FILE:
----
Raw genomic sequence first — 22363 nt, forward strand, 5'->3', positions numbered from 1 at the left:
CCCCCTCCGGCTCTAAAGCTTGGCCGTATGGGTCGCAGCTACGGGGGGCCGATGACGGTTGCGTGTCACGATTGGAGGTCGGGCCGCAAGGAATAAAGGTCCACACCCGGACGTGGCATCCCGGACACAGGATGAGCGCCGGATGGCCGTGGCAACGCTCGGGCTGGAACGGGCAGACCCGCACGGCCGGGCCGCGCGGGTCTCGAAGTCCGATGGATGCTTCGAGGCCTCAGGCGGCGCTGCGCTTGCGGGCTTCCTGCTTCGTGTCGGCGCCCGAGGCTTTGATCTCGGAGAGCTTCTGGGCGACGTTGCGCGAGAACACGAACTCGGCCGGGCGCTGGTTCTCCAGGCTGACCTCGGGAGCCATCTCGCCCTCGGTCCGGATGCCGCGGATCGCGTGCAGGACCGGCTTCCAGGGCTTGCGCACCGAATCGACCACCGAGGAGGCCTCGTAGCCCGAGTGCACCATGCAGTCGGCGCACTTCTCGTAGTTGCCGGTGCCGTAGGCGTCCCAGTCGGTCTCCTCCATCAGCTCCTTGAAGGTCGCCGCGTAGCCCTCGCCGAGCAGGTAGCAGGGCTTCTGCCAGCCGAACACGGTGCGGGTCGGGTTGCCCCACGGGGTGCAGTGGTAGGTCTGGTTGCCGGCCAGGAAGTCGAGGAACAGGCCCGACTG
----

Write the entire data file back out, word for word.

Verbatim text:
Raw genomic sequence first — 22363 nt, forward strand, 5'->3', positions numbered from 1 at the left:
CCCCCTCCGGCTCTAAAGCTTGGCCGTATGGGTCGCAGCTACGGGGGGCCGATGACGGTTGCGTGTCACGATTGGAGGTCGGGCCGCAAGGAATAAAGGTCCACACCCGGACGTGGCATCCCGGACACAGGATGAGCGCCGGATGGCCGTGGCAACGCTCGGGCTGGAACGGGCAGACCCGCACGGCCGGGCCGCGCGGGTCTCGAAGTCCGATGGATGCTTCGAGGCCTCAGGCGGCGCTGCGCTTGCGGGCTTCCTGCTTCGTGTCGGCGCCCGAGGCTTTGATCTCGGAGAGCTTCTGGGCGACGTTGCGCGAGAACACGAACTCGGCCGGGCGCTGGTTCTCCAGGCTGACCTCGGGAGCCATCTCGCCCTCGGTCCGGATGCCGCGGATCGCGTGCAGGACCGGCTTCCAGGGCTTGCGCACCGAATCGACCACCGAGGAGGCCTCGTAGCCCGAGTGCACCATGCAGTCGGCGCACTTCTCGTAGTTGCCGGTGCCGTAGGCGTCCCAGTCGGTCTCCTCCATCAGCTCCTTGAAGGTCGCCGCGTAGCCCTCGCCGAGCAGGTAGCAGGGCTTCTGCCAGCCGAACACGGTGCGGGTCGGGTTGCCCCACGGGGTGCAGTGGTAGGTCTGGTTGCCGGCCAGGAAGTCGAGGAACAGGCCCGACTG